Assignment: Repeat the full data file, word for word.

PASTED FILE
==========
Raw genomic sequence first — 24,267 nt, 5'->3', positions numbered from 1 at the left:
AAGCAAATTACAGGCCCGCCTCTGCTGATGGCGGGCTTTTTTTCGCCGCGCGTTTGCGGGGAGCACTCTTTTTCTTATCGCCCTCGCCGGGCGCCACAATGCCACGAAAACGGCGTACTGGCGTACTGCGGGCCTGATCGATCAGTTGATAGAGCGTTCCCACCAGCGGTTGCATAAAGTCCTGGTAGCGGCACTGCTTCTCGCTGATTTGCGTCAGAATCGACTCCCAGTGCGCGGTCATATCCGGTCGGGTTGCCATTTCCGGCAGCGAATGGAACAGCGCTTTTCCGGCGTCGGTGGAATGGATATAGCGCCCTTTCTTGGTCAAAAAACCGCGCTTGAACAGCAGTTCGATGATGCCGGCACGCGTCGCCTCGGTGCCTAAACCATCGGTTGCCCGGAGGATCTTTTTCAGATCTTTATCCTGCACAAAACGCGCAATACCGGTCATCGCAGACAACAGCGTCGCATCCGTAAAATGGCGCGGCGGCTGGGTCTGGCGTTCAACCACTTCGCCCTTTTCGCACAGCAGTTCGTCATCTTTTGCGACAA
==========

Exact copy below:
Raw genomic sequence first — 24,267 nt, 5'->3', positions numbered from 1 at the left:
AAGCAAATTACAGGCCCGCCTCTGCTGATGGCGGGCTTTTTTTCGCCGCGCGTTTGCGGGGAGCACTCTTTTTCTTATCGCCCTCGCCGGGCGCCACAATGCCACGAAAACGGCGTACTGGCGTACTGCGGGCCTGATCGATCAGTTGATAGAGCGTTCCCACCAGCGGTTGCATAAAGTCCTGGTAGCGGCACTGCTTCTCGCTGATTTGCGTCAGAATCGACTCCCAGTGCGCGGTCATATCCGGTCGGGTTGCCATTTCCGGCAGCGAATGGAACAGCGCTTTTCCGGCGTCGGTGGAATGGATATAGCGCCCTTTCTTGGTCAAAAAACCGCGCTTGAACAGCAGTTCGATGATGCCGGCACGCGTCGCCTCGGTGCCTAAACCATCGGTTGCCCGGAGGATCTTTTTCAGATCTTTATCCTGCACAAAACGCGCAATACCGGTCATCGCAGACAACAGCGTCGCATCCGTAAAATGGCGCGGCGGCTGGGTCTGGCGTTCAACCACTTCGCCCTTTTCGCACAGCAGTTCGTCATCTTTTGCGACAA